Freaky Foods From Norway

Believe me, you don’t run a website and a flock of social media pages about a topic unless you really, really like it. That doesn’t mean there aren’t some quirks that may cause the occasional raised eyebrow!

Some items from Norway traditional foods may be somewhat of an, shall we say, acquired taste.

We are looking for your input!

  • Click thumbs up if you like an item, or would at least try it with a smile.
  • Click thumbs down if you dislike it, or would need some serious motivation to get it near your face.
  • Click the + or if you know about an item that should be added to the list.
  • We would love your comments on Norwegian traditional foods, whether you like them or not!
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Freaky Foods From Norway

I'm not saying they top the list of disgusting foods from around the world, I'm just saying that some people with a delicate constitution or a vivid imagination may take a minute to warm to the idea of eating graphically identifiable body parts or, well, let's not spoil the surprise!

Let's just get started on that list of wonderfully weird foods from Norway...

Source: http://norwayathome.info/tag/maten/

1

Lutefish, Lutefisk, Lutfisk... A Fish That By Any Other Name is Made With Lye

Nov 22, 2015
Lutefish, Lutefisk, Lutfisk... A Fish That By Any Other Name is Made With Lye

You may have seen posters for a Lutefisk dinner as a holiday event or a fundraiser for a Scandinavian club. Do you know what loo-tuh-fisk is? A whitefish, usually cod (occasionally pollock or haddock) that is air-dried outside by the shore, soaked in lye, soaked in water, soaked in lye and water, salted, then cooked. It's usually served swimming in butter.

While very mild flavored when prepared properly, lutefisk is notorious (even in Scandinavian countries) for its intensely offensive odor! Oh, yeah. All that processing with lye decreases the protein content by more than half, producing a fish dish with a jelly-like consistency.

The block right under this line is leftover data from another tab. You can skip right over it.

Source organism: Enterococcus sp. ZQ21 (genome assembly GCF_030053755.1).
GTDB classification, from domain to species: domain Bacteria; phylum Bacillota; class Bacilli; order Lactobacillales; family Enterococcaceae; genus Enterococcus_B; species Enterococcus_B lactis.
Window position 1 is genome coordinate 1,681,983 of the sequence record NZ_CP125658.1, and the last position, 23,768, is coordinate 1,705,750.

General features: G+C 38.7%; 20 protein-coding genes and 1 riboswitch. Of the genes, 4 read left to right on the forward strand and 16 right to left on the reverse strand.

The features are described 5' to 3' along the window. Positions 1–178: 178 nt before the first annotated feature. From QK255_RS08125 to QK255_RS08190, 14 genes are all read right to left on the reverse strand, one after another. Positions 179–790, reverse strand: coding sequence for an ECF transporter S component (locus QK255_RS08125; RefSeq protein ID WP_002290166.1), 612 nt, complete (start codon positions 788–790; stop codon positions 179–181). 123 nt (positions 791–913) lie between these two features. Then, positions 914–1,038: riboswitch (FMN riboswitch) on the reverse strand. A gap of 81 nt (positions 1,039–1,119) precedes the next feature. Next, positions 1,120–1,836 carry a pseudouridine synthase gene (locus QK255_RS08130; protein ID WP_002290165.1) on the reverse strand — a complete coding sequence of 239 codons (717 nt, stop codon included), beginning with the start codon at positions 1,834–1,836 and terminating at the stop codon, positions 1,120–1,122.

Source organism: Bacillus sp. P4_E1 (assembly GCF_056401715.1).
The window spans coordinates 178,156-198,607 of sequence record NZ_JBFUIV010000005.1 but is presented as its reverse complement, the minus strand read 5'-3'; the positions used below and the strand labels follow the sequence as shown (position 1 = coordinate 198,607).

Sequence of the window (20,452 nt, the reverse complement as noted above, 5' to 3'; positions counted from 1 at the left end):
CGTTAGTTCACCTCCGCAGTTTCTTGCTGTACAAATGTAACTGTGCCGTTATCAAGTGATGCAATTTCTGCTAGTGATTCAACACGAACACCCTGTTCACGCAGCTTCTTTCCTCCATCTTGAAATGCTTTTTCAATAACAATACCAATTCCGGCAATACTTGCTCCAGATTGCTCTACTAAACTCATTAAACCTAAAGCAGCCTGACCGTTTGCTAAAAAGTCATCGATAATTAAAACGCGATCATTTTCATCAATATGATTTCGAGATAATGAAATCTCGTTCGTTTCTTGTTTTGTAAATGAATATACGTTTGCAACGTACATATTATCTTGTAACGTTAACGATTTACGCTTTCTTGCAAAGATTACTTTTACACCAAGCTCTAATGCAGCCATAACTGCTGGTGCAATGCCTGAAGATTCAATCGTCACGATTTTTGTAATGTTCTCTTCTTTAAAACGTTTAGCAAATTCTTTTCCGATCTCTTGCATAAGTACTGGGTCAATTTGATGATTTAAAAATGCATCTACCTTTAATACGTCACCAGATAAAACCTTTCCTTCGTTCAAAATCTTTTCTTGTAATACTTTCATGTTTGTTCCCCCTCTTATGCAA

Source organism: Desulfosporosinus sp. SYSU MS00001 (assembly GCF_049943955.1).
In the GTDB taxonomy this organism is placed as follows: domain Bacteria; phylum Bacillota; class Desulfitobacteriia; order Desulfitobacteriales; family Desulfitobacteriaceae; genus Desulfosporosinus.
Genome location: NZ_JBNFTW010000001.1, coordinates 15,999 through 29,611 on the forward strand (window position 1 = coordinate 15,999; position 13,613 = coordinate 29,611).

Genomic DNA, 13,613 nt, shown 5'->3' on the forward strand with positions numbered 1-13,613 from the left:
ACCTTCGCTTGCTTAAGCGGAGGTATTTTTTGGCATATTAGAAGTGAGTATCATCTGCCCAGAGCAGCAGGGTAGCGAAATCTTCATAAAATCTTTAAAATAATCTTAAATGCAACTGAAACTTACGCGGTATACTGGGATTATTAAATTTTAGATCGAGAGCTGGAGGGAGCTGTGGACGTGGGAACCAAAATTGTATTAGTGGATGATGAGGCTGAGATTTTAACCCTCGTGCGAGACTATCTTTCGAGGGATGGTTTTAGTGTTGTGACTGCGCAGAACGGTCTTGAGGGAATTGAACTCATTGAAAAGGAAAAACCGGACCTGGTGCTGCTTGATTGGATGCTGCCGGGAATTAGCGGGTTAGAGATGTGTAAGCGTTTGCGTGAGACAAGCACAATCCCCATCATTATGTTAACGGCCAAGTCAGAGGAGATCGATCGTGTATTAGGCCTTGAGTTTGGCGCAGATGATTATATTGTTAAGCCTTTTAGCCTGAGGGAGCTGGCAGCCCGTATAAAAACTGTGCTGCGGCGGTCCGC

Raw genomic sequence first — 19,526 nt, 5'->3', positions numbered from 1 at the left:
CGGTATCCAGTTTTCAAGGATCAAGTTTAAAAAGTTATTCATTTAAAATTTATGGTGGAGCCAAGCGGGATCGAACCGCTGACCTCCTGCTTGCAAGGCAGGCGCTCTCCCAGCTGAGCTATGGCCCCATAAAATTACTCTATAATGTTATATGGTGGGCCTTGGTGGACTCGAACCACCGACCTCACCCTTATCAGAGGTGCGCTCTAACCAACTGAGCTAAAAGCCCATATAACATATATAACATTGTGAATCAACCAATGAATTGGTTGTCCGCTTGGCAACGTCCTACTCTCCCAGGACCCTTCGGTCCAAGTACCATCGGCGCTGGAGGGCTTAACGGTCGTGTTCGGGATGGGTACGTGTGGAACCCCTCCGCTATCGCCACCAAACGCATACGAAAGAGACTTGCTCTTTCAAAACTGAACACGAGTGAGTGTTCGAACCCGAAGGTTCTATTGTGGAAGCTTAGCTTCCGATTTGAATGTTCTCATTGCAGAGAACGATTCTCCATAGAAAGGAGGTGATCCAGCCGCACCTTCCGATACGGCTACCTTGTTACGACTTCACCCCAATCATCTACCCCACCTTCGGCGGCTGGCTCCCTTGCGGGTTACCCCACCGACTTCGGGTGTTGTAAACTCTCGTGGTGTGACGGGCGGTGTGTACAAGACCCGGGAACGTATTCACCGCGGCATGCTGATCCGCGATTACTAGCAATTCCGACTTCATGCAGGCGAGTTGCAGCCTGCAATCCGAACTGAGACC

Since there are more Norwegian-Americans in the United States (not to mention Canada, Brasil, New Zealand and elsewhere) than there are Norwegians in Norway, lutefisk is more popular around the world than in it's own country of origin.

2

Sursild | Pickled Herring

Nov 23, 2015
Sursild | Pickled Herring

Norwegian Pickled Herring is called Sursild! It is raw sliced fish (traditionally, but not exclusively, herring) soaked in a vinegar brine with raw onions, whole peppercorns, whole cloves, and a few other spices. Thumbs up, you like it or would try. Thumbs down, no thanks!

3

Would You Gamble On Gamelost? Try the Old Cheese from Norway!

Nov 22, 2015
Would You Gamble On Gamelost? Try the Old Cheese from Norway!

To make gamalost (GAM-mel-oost) from Norway, sour milk is curdled several days until the fermented solids are pressed into forms. These cakes of cheese are then hand rubbed over and over with a blend of molds and set aside to age a month or six.

Because of this labor-intensive process, the cheese is in scarce supply and difficult to find outside of Norway. Because of the robust aroma and flavor, a lot of people are okay with that.

They say the third try is the charm. How brave a little Viking are you? 🙂

Image: Gamalost by Quick Fix via Flickr CC by 2.0

4

Smalahove, Whole Sheep Head With Eyes

Nov 22, 2015 - youtube.com - 117
Smalahove, Whole Sheep Head With Eyes

Learn how to eat the traditional dish Smalahove in Norway. Once you learn where the really good meat is found, you will sure love it!

5

Raw, Fermented Rakfisk

Nov 22, 2015
Raw, Fermented Rakfisk

First you catch a fish usually trout, sometimes char, occasionally salmon or shark. Remove the blood, gills, and guts. Leave the skin, bones, fins, and head. Put it in a bucket of salt and keep it below 8° C/ 46° F for two to twelve months.

You know that fresh-like-the-sea smell that cooking shows are always talking about in relation to fish? This is not that. As described by the BBC, rakfisk smells like a combination of aged cheese and wet soccer kit.

Eat rakfisk raw on flatbread or wrapped in a lefse with raw onions and sour cream. And a drink. Actually, you could start the drinking before the eating. A sturdy beer or strong aquivit is traditional. Maybe that has contributed to the popularity of rakfisk since at least the 1300s AD.

Remember if your fish touches the dirt at any point you dramatically increase your odds of botulism as a side dish. Not recommended for people who are pregnant, nursing, or with immune disorders, for some reason...

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3 Comments

  1. Pingback: Gamelost: Bold, Old Norwegian Cheese | Norway At Home

  2. Doreen Braaten Daily

    I can eat lutefisk, would be willing to try rakfisk, but when my dad brought out the gamelost I left the house.

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